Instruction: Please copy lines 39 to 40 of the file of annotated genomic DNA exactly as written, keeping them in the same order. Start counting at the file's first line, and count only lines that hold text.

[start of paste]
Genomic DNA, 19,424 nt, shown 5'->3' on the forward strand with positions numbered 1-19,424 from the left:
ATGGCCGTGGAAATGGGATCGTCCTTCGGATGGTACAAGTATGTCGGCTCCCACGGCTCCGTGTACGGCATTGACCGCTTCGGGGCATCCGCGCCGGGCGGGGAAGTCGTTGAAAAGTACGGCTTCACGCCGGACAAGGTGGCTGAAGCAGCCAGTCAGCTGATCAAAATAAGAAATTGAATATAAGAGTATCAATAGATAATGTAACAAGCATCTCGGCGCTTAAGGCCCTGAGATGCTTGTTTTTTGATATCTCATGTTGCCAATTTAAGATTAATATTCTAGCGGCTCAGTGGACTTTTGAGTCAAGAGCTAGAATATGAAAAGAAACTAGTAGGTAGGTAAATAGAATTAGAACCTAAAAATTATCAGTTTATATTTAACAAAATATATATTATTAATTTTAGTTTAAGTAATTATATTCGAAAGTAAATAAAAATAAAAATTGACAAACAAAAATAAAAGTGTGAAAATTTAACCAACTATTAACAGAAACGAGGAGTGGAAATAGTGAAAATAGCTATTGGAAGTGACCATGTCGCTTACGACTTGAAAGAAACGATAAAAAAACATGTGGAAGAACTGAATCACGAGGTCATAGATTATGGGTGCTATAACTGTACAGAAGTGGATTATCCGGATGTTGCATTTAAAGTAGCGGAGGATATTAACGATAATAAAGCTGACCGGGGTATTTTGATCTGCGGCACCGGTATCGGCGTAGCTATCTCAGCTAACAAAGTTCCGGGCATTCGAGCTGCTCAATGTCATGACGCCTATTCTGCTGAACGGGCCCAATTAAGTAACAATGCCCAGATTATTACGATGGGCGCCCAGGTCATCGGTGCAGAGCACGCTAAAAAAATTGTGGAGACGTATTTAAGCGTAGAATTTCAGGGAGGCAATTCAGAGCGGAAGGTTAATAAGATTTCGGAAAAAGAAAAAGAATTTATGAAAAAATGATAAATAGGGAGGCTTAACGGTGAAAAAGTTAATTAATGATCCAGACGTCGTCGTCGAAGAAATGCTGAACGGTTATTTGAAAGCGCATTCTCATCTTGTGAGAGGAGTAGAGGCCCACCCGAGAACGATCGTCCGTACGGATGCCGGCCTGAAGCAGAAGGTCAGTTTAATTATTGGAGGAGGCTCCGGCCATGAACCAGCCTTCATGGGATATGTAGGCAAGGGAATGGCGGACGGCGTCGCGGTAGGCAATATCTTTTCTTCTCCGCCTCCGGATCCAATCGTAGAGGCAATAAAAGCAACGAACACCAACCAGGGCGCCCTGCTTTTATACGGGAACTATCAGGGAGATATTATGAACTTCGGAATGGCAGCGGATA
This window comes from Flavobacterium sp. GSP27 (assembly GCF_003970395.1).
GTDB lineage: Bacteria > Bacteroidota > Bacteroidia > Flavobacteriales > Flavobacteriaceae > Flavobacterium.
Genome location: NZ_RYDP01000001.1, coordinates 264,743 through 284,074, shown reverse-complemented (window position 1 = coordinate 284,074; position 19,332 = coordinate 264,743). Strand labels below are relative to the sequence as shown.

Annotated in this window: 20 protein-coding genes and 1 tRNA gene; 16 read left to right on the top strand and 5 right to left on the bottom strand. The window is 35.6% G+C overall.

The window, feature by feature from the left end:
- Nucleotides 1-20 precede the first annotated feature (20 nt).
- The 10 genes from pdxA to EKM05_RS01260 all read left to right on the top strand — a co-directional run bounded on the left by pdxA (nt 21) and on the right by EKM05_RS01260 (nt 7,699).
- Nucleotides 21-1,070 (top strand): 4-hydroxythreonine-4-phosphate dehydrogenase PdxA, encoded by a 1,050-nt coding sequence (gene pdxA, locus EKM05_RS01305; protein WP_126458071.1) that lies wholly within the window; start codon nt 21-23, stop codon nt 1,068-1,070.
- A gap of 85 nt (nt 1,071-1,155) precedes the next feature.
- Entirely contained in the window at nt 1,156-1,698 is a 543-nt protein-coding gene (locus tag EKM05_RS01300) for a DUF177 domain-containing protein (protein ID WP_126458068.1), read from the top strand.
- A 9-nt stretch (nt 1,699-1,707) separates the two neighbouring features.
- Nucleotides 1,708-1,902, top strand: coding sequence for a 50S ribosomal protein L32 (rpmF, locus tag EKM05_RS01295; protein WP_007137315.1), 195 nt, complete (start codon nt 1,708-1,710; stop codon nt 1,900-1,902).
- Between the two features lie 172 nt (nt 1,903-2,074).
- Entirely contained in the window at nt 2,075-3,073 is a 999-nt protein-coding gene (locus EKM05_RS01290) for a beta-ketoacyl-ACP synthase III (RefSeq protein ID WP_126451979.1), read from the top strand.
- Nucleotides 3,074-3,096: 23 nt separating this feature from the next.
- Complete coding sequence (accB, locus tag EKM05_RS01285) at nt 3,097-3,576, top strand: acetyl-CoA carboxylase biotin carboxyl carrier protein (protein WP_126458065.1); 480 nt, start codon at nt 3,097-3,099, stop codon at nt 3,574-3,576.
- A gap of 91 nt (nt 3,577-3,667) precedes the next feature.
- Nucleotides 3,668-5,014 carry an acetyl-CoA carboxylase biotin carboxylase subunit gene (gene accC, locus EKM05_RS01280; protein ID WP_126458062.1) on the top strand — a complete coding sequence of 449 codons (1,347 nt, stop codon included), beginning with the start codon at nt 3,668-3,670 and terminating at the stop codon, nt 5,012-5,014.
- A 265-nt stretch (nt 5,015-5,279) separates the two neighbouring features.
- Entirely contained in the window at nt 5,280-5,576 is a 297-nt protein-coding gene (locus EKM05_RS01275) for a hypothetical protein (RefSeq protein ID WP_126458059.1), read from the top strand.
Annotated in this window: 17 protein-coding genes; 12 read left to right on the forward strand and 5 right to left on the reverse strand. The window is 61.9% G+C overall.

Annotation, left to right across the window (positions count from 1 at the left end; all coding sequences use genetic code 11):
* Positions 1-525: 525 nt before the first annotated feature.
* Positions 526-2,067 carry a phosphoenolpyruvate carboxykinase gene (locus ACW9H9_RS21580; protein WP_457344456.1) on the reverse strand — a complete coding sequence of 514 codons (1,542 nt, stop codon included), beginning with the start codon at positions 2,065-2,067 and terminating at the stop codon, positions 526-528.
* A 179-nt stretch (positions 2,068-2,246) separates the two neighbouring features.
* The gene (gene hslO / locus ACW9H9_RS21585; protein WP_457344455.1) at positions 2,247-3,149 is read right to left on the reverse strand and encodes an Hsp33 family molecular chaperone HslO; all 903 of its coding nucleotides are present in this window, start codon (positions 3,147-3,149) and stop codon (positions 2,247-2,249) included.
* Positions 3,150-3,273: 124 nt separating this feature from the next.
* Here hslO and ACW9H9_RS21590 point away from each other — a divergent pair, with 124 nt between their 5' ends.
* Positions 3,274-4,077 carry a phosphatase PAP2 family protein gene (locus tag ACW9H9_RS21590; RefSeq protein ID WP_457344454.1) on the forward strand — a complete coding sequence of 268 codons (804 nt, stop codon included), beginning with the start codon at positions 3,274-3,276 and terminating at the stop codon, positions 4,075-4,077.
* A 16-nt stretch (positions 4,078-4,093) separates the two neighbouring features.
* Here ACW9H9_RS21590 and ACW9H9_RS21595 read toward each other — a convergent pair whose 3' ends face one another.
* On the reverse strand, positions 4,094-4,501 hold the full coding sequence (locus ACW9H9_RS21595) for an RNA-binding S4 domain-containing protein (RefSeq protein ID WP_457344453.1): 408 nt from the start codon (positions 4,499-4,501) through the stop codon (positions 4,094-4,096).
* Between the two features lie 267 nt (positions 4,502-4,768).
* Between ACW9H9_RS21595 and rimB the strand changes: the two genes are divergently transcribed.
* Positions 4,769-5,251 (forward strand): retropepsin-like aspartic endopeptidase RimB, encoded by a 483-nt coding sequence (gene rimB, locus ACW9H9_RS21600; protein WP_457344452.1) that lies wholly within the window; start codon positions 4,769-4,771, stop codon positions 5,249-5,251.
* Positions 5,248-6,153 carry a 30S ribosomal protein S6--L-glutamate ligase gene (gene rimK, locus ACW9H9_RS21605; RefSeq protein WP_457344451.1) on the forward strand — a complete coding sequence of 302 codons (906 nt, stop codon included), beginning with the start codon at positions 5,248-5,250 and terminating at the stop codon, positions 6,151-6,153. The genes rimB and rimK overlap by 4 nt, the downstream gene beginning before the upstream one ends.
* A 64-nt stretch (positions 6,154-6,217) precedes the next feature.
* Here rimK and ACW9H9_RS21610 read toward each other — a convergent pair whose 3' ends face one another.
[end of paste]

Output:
* A 64-nt stretch (positions 6,154-6,217) precedes the next feature.
* Here rimK and ACW9H9_RS21610 read toward each other — a convergent pair whose 3' ends face one another.